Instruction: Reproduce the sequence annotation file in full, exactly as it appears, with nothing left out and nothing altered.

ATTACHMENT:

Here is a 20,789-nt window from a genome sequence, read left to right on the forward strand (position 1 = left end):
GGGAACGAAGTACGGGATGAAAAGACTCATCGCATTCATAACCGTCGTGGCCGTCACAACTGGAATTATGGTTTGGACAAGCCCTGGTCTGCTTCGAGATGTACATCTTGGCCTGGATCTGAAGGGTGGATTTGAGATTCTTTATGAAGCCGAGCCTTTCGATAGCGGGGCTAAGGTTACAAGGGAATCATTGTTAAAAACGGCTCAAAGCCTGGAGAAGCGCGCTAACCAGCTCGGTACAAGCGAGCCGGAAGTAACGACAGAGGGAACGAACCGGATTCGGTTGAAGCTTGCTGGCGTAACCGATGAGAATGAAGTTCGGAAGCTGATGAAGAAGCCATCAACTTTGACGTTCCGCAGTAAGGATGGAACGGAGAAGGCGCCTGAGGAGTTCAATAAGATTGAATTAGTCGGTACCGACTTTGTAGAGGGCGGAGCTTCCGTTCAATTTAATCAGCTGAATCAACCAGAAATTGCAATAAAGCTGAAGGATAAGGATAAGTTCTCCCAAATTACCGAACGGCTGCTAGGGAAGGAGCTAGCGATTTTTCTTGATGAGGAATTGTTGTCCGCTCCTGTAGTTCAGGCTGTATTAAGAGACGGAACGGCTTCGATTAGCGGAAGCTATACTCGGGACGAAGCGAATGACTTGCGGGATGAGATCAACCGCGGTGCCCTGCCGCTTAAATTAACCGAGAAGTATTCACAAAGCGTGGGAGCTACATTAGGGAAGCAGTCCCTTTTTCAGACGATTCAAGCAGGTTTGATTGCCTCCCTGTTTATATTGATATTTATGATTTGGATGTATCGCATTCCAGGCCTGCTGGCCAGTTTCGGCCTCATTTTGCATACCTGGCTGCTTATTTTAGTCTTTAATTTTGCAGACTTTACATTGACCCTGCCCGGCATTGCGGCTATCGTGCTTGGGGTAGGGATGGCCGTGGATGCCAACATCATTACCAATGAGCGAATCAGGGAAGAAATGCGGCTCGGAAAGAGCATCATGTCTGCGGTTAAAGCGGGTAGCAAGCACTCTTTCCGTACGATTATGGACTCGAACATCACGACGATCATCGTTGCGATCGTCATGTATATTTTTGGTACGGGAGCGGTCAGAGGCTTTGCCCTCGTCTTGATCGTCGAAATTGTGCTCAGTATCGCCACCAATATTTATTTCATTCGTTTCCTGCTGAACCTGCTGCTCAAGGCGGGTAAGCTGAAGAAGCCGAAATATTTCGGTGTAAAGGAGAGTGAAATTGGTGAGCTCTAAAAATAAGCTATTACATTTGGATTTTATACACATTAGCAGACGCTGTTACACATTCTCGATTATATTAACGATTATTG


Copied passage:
Here is a 20,789-nt window from a genome sequence, read left to right on the forward strand (position 1 = left end):
GGGAACGAAGTACGGGATGAAAAGACTCATCGCATTCATAACCGTCGTGGCCGTCACAACTGGAATTATGGTTTGGACAAGCCCTGGTCTGCTTCGAGATGTACATCTTGGCCTGGATCTGAAGGGTGGATTTGAGATTCTTTATGAAGCCGAGCCTTTCGATAGCGGGGCTAAGGTTACAAGGGAATCATTGTTAAAAACGGCTCAAAGCCTGGAGAAGCGCGCTAACCAGCTCGGTACAAGCGAGCCGGAAGTAACGACAGAGGGAACGAACCGGATTCGGTTGAAGCTTGCTGGCGTAACCGATGAGAATGAAGTTCGGAAGCTGATGAAGAAGCCATCAACTTTGACGTTCCGCAGTAAGGATGGAACGGAGAAGGCGCCTGAGGAGTTCAATAAGATTGAATTAGTCGGTACCGACTTTGTAGAGGGCGGAGCTTCCGTTCAATTTAATCAGCTGAATCAACCAGAAATTGCAATAAAGCTGAAGGATAAGGATAAGTTCTCCCAAATTACCGAACGGCTGCTAGGGAAGGAGCTAGCGATTTTTCTTGATGAGGAATTGTTGTCCGCTCCTGTAGTTCAGGCTGTATTAAGAGACGGAACGGCTTCGATTAGCGGAAGCTATACTCGGGACGAAGCGAATGACTTGCGGGATGAGATCAACCGCGGTGCCCTGCCGCTTAAATTAACCGAGAAGTATTCACAAAGCGTGGGAGCTACATTAGGGAAGCAGTCCCTTTTTCAGACGATTCAAGCAGGTTTGATTGCCTCCCTGTTTATATTGATATTTATGATTTGGATGTATCGCATTCCAGGCCTGCTGGCCAGTTTCGGCCTCATTTTGCATACCTGGCTGCTTATTTTAGTCTTTAATTTTGCAGACTTTACATTGACCCTGCCCGGCATTGCGGCTATCGTGCTTGGGGTAGGGATGGCCGTGGATGCCAACATCATTACCAATGAGCGAATCAGGGAAGAAATGCGGCTCGGAAAGAGCATCATGTCTGCGGTTAAAGCGGGTAGCAAGCACTCTTTCCGTACGATTATGGACTCGAACATCACGACGATCATCGTTGCGATCGTCATGTATATTTTTGGTACGGGAGCGGTCAGAGGCTTTGCCCTCGTCTTGATCGTCGAAATTGTGCTCAGTATCGCCACCAATATTTATTTCATTCGTTTCCTGCTGAACCTGCTGCTCAAGGCGGGTAAGCTGAAGAAGCCGAAATATTTCGGTGTAAAGGAGAGTGAAATTGGTGAGCTCTAAAAATAAGCTATTACATTTGGATTTTATACACATTAGCAGACGCTGTTACACATTCTCGATTATATTAACGATTATTG